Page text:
Why we rely too much on experts

In a TED presentation, economist Noreena Hertz explains how the world relies too much upon experts -- and why the habit is dangerous for society.
Written by Andrew Nusca, Contributor

Smart decisions often require considering the advice smart people -- that is, experts.

But according to economist Noreena Hertz, relying too much on them can be limiting -- or even dangerous.

The answer? Crowdsource intelligence. Speaking at TEDSalon London 2010, Hertz says it's time to democratize expertise by considering the advice of people on all levels of the knowledge food chain, from the hospital head surgeon to the nurse at the front desk.

We face momentous decisions with important consequences throughout our lives. And we have strategies for dealing with these decisions. We talk things over with friends. We scour the Internet. We search through books. But still, even in this age of Google and TripAdvisor and Amazon Recommends, it's still experts that we rely upon most. Especially when the stakes are high, and the decision really matters.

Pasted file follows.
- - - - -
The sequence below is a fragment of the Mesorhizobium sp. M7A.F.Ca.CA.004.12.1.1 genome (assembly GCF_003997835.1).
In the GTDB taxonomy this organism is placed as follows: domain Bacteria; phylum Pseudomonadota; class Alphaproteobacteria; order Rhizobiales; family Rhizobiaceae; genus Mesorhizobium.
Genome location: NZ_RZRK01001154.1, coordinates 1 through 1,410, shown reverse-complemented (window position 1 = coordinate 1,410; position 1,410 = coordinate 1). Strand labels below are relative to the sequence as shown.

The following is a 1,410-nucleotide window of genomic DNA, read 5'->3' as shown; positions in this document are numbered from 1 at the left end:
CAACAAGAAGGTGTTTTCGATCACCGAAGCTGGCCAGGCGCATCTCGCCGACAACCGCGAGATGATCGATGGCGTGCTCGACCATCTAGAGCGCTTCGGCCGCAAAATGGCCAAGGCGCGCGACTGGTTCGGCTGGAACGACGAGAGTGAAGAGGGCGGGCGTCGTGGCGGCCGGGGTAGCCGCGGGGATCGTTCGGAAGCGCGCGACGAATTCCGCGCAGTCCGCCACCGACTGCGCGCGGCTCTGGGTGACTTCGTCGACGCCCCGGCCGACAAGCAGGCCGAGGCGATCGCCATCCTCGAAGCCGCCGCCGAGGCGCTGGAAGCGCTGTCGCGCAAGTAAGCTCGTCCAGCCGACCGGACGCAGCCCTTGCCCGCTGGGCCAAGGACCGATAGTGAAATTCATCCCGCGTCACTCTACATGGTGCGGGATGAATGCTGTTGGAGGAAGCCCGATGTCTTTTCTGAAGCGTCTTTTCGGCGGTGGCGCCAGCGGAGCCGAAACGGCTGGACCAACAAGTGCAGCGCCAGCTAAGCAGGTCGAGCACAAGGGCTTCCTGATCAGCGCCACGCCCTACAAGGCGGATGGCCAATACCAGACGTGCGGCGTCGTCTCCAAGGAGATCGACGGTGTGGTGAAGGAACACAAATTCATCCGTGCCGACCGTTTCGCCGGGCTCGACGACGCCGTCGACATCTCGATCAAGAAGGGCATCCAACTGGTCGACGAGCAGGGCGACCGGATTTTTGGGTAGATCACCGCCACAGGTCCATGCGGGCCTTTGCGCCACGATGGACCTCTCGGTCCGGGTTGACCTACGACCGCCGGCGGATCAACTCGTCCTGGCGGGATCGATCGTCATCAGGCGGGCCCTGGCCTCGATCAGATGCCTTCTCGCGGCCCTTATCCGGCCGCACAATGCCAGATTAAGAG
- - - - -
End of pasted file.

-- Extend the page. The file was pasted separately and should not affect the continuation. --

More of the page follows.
The problem? We've become addicted to the certainty, assuredness, definitiveness of experts, ceding our own responsibility, intellect and intelligence for their supposed words of wisdom, she says.

Here's her presentation:

This post was originally published on Smartplanet.com

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